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Playing with you

Young children find it hard to play alone. They need attention from someone who can play with them. Gradually they’ll learn to entertain themselves for some of the time, but first they need to learn how to do that.

In the meantime, you can’t spend all your time playing. You’ve other things to do and other people to attend to. Fortunately, children learn from everything that’s going on around them, and everything they do. When you’re washing up, your toddler can stand next to you on a chair and wash the saucepan lids; when you cook, make sure your baby can see and talk to you as you work.

The times when they’re not learning much are the times when they’re bored. That’s as true for babies as of older children.

So what really matters?

  • Find a lot of different things for your child to look at, think about, and do (see Ideas for play).

  • Make what you’re doing fun and interesting for your child, so you can get it done.
  • Make some time to give all your attention to what your child wants to do.
  • Talk about anything and everything, even about the washing-up or what to put on the shopping list, so that you share as much as possible.
  • Find a place and time when your child can learn how to use his or her body by running, jumping and climbing. This is especially important if you don’t have much room at home.
  • Find other people who can spend time with your child at those times when you really do need to attend to something else.

Toy safety

  • It is best to buy toys that carry the British Standard kitemark or the Lion mark, or CE mark, as these conform to safety standards.
  • Take care if you buy toys from car boot sales, market stalls or secondhand toys as these may not conform to safety standards and could be dangerous.
  • Take safety measures such as ‘Not suitable for a child under 36 months’ seriously (0–3 sign). This sign warns that a toy is unsuitable for a child under three because of small parts.
  • Check that the toy has no sharp edges that could hurt your child, or small parts that your child could put in his or her mouth and choke on.

Toys for children with special needs

Toys for children with special needs should match his or her mental age and ability. They should be brightly coloured and offer sound and action. If a toy made for a younger child is used by an older child, the strength of the toy should be taken into account.

Children who have a visual impairment will need toys with different textures to explore with their hands and mouth. A child who has a hearing impairment will need toys to stimulate language.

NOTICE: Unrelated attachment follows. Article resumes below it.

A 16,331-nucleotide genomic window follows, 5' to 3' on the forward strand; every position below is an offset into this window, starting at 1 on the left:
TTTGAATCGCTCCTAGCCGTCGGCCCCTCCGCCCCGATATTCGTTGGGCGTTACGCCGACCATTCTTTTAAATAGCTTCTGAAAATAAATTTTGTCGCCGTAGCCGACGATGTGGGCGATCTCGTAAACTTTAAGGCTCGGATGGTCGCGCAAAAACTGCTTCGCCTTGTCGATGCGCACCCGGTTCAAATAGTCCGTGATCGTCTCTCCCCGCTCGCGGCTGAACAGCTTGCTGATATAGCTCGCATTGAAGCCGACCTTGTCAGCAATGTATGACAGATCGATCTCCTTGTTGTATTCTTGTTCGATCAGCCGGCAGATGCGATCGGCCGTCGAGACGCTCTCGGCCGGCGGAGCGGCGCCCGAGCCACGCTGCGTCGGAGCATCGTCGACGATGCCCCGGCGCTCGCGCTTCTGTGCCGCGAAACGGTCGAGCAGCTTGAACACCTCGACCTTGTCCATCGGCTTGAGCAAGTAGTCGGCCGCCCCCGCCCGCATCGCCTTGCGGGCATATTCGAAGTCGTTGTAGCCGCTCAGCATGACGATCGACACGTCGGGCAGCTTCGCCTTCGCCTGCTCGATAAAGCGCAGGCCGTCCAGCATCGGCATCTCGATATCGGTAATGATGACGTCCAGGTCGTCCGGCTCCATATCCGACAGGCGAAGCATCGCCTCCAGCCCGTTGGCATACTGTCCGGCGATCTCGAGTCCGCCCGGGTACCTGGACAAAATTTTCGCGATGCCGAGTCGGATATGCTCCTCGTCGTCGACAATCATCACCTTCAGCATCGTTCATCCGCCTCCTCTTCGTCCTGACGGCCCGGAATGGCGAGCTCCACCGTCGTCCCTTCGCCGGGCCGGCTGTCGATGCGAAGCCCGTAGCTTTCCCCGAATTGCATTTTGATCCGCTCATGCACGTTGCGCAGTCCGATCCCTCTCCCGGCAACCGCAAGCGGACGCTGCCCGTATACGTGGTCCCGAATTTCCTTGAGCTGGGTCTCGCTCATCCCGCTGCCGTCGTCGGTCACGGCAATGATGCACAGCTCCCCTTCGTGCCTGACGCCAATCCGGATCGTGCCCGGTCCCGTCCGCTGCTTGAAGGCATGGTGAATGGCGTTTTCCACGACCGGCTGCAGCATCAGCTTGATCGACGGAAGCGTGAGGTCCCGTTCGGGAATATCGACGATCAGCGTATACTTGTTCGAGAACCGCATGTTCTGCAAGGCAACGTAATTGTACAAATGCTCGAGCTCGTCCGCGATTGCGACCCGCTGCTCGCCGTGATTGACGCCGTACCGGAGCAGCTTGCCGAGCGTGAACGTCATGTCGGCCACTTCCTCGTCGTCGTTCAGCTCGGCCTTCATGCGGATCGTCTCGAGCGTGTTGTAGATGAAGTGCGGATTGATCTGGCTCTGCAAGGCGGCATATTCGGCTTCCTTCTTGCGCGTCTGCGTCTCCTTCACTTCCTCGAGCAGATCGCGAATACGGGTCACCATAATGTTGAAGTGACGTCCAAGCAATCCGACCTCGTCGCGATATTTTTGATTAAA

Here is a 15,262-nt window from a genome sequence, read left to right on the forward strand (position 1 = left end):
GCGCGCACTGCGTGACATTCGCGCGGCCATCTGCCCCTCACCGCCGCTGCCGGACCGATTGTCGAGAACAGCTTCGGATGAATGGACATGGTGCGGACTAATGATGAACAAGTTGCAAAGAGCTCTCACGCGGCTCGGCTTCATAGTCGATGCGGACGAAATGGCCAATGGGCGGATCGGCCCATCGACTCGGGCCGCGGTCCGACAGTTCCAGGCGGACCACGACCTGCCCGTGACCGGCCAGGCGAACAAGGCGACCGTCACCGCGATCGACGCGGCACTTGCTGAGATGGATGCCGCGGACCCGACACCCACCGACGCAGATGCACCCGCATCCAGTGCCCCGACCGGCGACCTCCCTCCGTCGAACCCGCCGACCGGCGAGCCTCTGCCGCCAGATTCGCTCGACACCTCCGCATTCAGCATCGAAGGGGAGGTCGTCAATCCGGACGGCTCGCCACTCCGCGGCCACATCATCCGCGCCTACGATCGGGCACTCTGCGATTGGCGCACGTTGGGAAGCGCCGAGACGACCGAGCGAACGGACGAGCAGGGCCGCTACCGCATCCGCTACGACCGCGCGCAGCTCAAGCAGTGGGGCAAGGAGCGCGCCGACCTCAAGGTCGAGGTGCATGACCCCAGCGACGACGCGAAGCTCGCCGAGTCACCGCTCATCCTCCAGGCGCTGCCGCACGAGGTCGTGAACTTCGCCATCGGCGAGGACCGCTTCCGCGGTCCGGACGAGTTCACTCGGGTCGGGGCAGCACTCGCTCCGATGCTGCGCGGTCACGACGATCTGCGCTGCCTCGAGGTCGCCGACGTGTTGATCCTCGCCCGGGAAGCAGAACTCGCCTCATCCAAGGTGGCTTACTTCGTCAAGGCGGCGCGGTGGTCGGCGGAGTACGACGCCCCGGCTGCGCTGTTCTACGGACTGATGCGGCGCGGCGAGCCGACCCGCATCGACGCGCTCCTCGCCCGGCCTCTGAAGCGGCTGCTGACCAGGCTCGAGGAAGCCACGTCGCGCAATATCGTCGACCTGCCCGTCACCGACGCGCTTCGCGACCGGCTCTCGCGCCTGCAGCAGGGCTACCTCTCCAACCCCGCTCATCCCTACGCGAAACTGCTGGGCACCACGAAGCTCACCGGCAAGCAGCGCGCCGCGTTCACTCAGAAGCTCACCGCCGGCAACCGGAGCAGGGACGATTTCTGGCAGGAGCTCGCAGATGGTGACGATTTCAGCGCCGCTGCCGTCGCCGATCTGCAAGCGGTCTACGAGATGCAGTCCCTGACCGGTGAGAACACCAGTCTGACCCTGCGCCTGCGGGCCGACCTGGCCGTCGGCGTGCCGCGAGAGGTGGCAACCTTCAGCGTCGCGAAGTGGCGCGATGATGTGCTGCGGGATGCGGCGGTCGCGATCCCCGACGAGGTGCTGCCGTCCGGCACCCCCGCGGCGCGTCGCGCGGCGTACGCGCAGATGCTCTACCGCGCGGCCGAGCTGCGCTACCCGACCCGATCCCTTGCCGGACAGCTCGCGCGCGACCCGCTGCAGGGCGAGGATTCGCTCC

Making time

Some things do have to happen at certain times, and your child does slowly have to learn about that. But when you’re with your child try not to work to a strict timetable. Your child is unlikely to fit in with it and then you’ll both get frustrated. A lot of things can be pushed around to suit the mood of you and your child. There’s no rule that says the washing-up has to be done before you go to the playground, especially if the sun’s shining and your child’s bursting with energy.

Keep your child fit

Children want to use their bodies to crawl, walk, run, jump and climb. The more opportunity you can give them, the happier they’ll be, and you’ll probably find that they sleep better and are more cheerful and easy going when they’ve had the opportunity to run off some energy. At the same time you’ll be helping their muscle development and general fitness and, if they start to see outdoor activities and sports as a part of their lives, you’ll be laying down the habits that will keep them fitter as adults. Make time for your children to exercise.

  • Allow your baby to lie and kick his or her legs.
  • Make your floor a safe place for a crawler to move around.
  • Make time for your toddler to walk with you rather than using the buggy.
  • Take toddlers and young children to the park to try climbing and swinging or just so that they have a safe space to run.
  • Find out what’s on for parents and babies at the local leisure centre.
  • Take your baby swimming. There is no need to wait until your child has had his or her immunisations.

We are indebted to Health Promotion England for their help in compiling this section.